This defense may apply if both of the following are true:

  1. When you committed the acts giving rise to the charges, you were under the influence of an intoxicating substance (alcohol or drugs); and
  2. Because you were intoxicated, you could not form the specific intent (to evade an officer) that is an element of VC 2800.1.33

Of course, if you argue the voluntary intoxication legal defense, you could end up facing charges for California DUI or DUI of drugs. But this may be preferable to facing a misdemeanor evading an officer conviction.

For example, a first-time DUI carries a lower potential jail sentence than misdemeanor evading an officer (up to six months instead of up to one year).34

Also, there may be less of a stigma associated with a DUI conviction on your record than with a conviction for evading an officer.

4. VC 2800.1 and Related Offenses

The California Vehicle and Penal Codes contain several other offenses that are closely related to misdemeanor evading an officer.

These include:

4.1. VC 2800.2 felony reckless evading an officer

If you commit the crime of evading an officer as described in Vehicle Code 2800.1—BUT you do so with a willful and wanton disregard for the safety of persons or property—then you may be charged under Vehicle Code 2800.2, California's felony reckless evading an officer law.35

State_prison
Felony reckless evading can lead to a state prison sentence.

Felony reckless evading an officer is actually a California wobbler. This means that it may be charged as a felony or a misdemeanor—though California prosecutors usually choose to charge it as a felony.36

If it is charged as a felony, reckless evading carries a potential state prison sentence of sixteen (16) months, two (2) years or three (3) years—and a potential fine of up to ten thousand dollars ($10,000).37

4.2. VC 2800.3 evading causing injury or death

If you evade an officer as described in VC 2800.1—and in the process you cause the serious bodily injury or death of another person—then you will be charged under Vehicle Code 2800.3 VC, California's “evading an officer causing injury or death” law.38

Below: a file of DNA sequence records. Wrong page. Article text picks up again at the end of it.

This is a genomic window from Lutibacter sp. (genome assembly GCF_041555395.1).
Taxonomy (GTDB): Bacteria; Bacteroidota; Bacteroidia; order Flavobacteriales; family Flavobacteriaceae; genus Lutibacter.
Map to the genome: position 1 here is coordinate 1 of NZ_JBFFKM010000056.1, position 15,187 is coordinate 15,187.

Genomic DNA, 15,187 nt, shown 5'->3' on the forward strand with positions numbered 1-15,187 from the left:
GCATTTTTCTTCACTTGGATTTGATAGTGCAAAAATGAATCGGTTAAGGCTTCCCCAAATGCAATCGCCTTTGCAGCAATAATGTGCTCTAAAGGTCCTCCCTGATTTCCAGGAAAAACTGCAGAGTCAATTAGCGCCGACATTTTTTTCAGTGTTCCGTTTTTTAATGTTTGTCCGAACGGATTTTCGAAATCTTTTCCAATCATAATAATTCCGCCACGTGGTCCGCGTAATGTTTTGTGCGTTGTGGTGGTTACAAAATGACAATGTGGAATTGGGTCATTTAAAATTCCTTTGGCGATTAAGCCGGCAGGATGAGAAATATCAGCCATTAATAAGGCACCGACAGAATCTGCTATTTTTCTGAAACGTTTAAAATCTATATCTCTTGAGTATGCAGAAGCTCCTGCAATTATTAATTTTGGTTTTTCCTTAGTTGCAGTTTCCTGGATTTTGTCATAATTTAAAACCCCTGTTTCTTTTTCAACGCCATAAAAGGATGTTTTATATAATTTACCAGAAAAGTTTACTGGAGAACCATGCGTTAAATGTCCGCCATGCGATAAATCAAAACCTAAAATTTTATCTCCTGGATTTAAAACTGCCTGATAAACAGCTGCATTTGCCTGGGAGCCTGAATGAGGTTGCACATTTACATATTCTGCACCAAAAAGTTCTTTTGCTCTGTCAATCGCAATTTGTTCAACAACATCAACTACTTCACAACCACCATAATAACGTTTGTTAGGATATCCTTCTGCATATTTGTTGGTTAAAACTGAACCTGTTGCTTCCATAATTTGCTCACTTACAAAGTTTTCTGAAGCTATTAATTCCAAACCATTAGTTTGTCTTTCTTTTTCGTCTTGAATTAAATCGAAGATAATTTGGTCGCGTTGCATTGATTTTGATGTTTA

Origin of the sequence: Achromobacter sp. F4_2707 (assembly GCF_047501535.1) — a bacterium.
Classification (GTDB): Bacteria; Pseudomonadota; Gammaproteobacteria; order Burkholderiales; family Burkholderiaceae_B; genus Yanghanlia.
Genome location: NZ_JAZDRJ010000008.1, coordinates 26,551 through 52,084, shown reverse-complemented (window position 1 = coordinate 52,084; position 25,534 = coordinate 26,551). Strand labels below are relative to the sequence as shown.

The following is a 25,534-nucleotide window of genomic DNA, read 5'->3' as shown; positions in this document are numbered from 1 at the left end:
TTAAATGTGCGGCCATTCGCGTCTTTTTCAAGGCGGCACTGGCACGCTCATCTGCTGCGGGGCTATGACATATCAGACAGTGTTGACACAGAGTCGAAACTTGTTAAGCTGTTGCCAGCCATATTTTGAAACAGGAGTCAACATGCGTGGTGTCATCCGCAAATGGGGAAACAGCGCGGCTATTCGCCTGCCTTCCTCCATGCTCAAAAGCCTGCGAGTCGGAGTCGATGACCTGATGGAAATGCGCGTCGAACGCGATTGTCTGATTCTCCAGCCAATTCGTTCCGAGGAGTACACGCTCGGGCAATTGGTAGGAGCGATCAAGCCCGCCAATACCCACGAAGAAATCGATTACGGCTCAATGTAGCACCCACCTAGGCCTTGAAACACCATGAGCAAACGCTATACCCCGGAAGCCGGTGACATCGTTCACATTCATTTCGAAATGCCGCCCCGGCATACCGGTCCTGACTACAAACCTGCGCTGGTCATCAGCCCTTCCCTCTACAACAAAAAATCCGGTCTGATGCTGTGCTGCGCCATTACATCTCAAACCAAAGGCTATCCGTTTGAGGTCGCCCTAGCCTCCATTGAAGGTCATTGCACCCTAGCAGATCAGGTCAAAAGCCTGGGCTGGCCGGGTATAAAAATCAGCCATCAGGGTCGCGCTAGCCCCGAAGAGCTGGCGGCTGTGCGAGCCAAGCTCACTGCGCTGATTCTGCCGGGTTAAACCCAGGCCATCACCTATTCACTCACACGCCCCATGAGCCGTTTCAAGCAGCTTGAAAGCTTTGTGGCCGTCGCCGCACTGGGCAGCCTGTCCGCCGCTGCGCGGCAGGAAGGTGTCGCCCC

If the act of evading an officer causes only serious bodily injury, then this crime is a wobbler. The potential California felony penalties include three (3), five (5) or seven (7) years in state prison.39

28001_crash
VC 2800.3 charges will be filed if you are accused of evading an officer and causing a crash that led to serious injury or death.

And if you evade an officer and cause the death of another person, the potential penalty increases to four (4), six (6) or ten (10) years in state prison.40

4.3. PC 415 disturbing the peace

If the prosecution's evidence is weak—but they are not willing to dismiss the evading an officer charges altogether—then it may make sense to suggest a plea bargain to the lesser charge of Penal Code 415 PC “disturbing the peace”.

That is because this offense carries a potential county jail sentence of no more than ninety (90) days and a potential fine of no more than four hundred dollars ($400).41

Plus, a disturbing the peace charges carries much less of a stigma on a criminal record than an evading an officer charge.

Call us for help…

Help-support-call-us

For questions about Vehicle Code 2800.1 evading an officer, or to discuss your case confidentially with one of our California criminal defense attorneys, do not hesitate to contact us at Shouse Law Group.

We have local criminal law offices in and around Los Angeles, San Diego, Orange County, Riverside, San Bernardino, Ventura, San Jose, Oakland, the San Francisco Bay area, and several nearby cities.

For more information on the crime of “evading police” in Nevada, please see our page on the crime of “evading police” in Nevada.

You may also find helpful information in our related articles on Legal Definition of a California Misdemeanor; Vehicle Code 2800.2 Felony Reckless Evading Law; Vehicle Code 2800.3 Evading an Officer Causing Injury or Death; California Marijuana Possession Health & Safety Code 11357 HS; Penalties for a DUI Conviction in California; California Driving on a Suspended License Charges; Common Legal Defenses to California Crimes; The Legal Defense of Voluntary Intoxication; Elderly Drivers and the California DMV; Selling or Transportation of a Controlled Substance Health & Safety Code 11352 HS; California “Felon with a Firearm” Penal Code 29800 PC; Misdemeanor (Summary) Probation in California; 20 Ways to Beat a California DUI; DUI of Drugs in California; The Legal Definition of a California Wobbler; Legal Definition of a California Felony; and Penal Code 415 PC “Disturbing the Peace.”